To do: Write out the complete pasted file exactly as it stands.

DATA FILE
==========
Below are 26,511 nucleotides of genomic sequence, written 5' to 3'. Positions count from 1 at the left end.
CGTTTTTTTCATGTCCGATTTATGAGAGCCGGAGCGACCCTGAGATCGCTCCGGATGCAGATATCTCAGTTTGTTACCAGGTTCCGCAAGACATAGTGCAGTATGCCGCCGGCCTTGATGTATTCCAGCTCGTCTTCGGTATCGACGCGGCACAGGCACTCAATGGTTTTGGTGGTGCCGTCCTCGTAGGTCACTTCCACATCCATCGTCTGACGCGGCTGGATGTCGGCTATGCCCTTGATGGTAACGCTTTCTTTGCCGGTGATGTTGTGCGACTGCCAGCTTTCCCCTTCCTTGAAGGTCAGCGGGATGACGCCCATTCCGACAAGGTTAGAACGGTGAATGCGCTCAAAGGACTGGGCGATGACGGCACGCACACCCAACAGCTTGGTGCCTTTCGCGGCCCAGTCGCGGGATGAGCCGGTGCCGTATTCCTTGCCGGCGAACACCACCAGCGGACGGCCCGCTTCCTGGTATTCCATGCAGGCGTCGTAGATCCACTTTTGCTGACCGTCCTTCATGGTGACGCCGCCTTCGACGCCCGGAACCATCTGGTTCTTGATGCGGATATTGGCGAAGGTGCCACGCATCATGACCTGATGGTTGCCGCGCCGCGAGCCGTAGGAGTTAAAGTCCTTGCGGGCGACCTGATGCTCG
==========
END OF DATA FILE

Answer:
Below are 26,511 nucleotides of genomic sequence, written 5' to 3'. Positions count from 1 at the left end.
CGTTTTTTTCATGTCCGATTTATGAGAGCCGGAGCGACCCTGAGATCGCTCCGGATGCAGATATCTCAGTTTGTTACCAGGTTCCGCAAGACATAGTGCAGTATGCCGCCGGCCTTGATGTATTCCAGCTCGTCTTCGGTATCGACGCGGCACAGGCACTCAATGGTTTTGGTGGTGCCGTCCTCGTAGGTCACTTCCACATCCATCGTCTGACGCGGCTGGATGTCGGCTATGCCCTTGATGGTAACGCTTTCTTTGCCGGTGATGTTGTGCGACTGCCAGCTTTCCCCTTCCTTGAAGGTCAGCGGGATGACGCCCATTCCGACAAGGTTAGAACGGTGAATGCGCTCAAAGGACTGGGCGATGACGGCACGCACACCCAACAGCTTGGTGCCTTTCGCGGCCCAGTCGCGGGATGAGCCGGTGCCGTATTCCTTGCCGGCGAACACCACCAGCGGACGGCCCGCTTCCTGGTATTCCATGCAGGCGTCGTAGATCCACTTTTGCTGACCGTCCTTCATGGTGACGCCGCCTTCGACGCCCGGAACCATCTGGTTCTTGATGCGGATATTGGCGAAGGTGCCACGCATCATGACCTGATGGTTGCCGCGCCGCGAGCCGTAGGAGTTAAAGTCCTTGCGGGCGACCTGATGCTCG